Member Notes WSNLA Directory & Buyer’s Guide is a ‘One-of-a-kind’ Industry Resource for the Professional Horticulture Community. It’s time to prepare your business to maximize it’s presence in this valuable industry resource that lists WSNLA members, Certified Professional Horticulturists, ecoPRO Certifieds, industry resources, plants, products and services. Here is how: 1. Is Your Business Information Up-to-date? All WSNLA members are listed in this one of a kind annual industry resource, so be sure your contact information is current by logging into your online account at WSNLA.ORG. If you do not have a password, just click ‘forgot my password’ located under the Member Login. Next enter your email address on file with WSNLA and set-up instructions will be emailed immediately. If you have any problems, please contact Holly Osborne at (800) 672-7711 or holly@wsnla.org. 2. Help Customers Find Your Plants & Products! All WSNLA members receive 1 free buyer’s guide listing! Be sure your business informs the WSNLA Office of what your listing is by completing the Buyers’ Guide insertion formed to be mailed in July. Additional listings can be purchased to ensure buyers can find your complete plant and product availability. 3. Tell Your Story with a Display Ad in Print & Online! Place a display ad to enhance your business brand. This annual resource is used by landscape and nursery professionals seeking plants, products and services throughout the year. Business listings are used to connect colleagues with help, resources and sales your display ad will bring added value to your business. Display advertisers will also receive access to added exposure on WSNLA.ORG. Watch for your official Directory & Buyer’s Guide packet to arrive with your July B&B Magazine and via email. To find out more, please contact Breanne at the WSNLA office at (800) 672-7711 or breanne@wsnla.org.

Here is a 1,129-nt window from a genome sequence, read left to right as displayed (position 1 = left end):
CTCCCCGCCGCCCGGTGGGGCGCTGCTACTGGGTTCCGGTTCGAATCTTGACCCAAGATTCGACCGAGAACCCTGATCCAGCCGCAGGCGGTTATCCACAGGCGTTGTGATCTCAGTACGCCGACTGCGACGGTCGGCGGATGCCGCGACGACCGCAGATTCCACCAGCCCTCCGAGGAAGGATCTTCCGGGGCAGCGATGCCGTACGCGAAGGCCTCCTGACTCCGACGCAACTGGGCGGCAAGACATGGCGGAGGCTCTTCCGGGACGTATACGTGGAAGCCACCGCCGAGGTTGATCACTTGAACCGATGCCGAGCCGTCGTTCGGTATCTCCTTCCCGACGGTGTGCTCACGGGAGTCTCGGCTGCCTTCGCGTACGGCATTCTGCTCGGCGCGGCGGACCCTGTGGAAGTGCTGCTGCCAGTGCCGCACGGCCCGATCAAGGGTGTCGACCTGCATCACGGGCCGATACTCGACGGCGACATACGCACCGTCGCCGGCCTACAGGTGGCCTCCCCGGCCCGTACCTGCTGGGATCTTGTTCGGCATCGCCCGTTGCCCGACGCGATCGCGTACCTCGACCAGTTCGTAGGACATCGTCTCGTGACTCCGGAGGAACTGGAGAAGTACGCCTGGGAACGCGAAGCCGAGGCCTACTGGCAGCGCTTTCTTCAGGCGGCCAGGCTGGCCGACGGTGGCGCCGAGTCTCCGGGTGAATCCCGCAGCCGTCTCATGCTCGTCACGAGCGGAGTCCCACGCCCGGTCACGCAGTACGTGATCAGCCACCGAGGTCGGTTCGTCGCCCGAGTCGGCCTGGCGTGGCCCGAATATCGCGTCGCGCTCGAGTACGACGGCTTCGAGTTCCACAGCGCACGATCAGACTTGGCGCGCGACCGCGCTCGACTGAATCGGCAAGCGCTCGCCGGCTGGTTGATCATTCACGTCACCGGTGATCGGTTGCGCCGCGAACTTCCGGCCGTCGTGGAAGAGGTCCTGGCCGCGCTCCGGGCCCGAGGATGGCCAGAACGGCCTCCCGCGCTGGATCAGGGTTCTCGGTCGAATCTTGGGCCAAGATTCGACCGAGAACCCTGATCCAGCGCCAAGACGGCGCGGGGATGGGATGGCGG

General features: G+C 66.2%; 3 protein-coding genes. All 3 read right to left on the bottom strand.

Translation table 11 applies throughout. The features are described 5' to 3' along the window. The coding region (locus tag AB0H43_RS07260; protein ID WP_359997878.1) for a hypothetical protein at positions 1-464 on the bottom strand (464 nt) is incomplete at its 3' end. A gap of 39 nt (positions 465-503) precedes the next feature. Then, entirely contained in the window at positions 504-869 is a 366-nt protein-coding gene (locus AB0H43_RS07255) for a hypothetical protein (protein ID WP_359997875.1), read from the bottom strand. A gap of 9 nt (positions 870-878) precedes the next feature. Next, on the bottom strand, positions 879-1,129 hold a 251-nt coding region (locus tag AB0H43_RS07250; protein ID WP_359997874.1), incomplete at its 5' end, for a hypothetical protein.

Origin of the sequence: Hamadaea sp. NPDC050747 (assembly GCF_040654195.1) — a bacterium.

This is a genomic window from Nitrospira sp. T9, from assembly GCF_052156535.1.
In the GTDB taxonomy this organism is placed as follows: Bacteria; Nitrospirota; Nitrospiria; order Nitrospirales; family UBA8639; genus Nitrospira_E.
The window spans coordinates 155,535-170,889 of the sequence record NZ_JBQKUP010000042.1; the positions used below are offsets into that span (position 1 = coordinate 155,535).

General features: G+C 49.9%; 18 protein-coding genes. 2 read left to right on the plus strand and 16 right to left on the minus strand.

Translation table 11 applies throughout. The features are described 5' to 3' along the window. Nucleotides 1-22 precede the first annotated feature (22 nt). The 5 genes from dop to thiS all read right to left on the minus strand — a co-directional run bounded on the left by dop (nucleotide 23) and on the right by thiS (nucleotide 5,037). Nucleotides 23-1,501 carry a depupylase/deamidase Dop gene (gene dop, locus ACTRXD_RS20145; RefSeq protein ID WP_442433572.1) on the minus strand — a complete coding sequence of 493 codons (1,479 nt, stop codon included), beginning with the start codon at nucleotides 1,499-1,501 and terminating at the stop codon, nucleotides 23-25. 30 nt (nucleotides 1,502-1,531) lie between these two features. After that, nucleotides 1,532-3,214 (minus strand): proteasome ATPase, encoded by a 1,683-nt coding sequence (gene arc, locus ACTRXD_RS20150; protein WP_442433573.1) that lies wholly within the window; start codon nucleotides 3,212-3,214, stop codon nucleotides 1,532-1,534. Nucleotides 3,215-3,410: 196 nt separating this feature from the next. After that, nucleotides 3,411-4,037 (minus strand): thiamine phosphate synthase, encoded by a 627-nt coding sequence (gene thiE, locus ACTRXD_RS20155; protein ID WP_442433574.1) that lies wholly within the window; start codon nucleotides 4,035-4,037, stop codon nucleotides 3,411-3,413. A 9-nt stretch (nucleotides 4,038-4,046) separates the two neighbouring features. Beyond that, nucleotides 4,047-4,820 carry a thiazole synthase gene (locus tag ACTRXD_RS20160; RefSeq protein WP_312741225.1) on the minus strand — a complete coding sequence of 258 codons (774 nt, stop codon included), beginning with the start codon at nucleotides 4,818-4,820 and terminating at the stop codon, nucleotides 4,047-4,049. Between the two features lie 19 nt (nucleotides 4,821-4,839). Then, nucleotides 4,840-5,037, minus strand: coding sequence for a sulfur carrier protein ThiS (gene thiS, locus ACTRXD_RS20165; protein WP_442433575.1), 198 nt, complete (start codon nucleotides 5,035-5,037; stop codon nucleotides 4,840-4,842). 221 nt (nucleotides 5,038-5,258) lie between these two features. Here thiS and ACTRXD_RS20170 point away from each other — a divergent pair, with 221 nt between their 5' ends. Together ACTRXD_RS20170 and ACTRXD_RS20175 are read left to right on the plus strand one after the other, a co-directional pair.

Deadline - August 31.

WSNLA Board of directors Peter Van Well, III, Van Well Nursery 509-886-8189 | pete2@vanwell.net North Central Chapter President Scott Pringle, CPH, Paradise Lake Nursery 206-930-4132 | paradiselakenursery@gmail.com Northwest Chapter President Stephen Serafin, Quality Landscapes 360-385-6663 | qualitylandscapes @cablespeed.com Olympic Chapter President Kirsten Lints, CPH, Gardens ALIVE Design 425-318-2971 | kirsten@gardensALIVEdesign.com Seattle Chapter President Lucinda McMahan, CPH, Lucinda’s Landscapes 425-773-4237 | lucinda31@comcast.net CPH Caucus Chair Toni Cross, CPH, Toni Cross Seasonal Color Pots 206-781-1060 | toni@seasonalcolorpots.com Design Caucus Chair Chris Smith | Lake Washington Institute of Technology 425-739-8424 | chris.smith@lwtech.edu Horticulture Educator Caucus Chair Mary Ranahan, Cedar Grove Composting 206-963-0428 | mary.ranahan@cgcompost.com Horticultural Supplier Caucus Chair Gregory Smaus, CPH, Native Root Designs 206-227-4458 | gregory@nativerootdesigns.com Landscape Caucus Chair Ben DeGoede, CPH, Windmill Gardens 253-863-5843 | info@windmillgardens.com Retail Caucus Chair Open Positions: Mt Rainier Chapter President, Greenhouse Grower Caucus Chair, Wholesale Grower Caucus Chair & Out of State Caucus Chair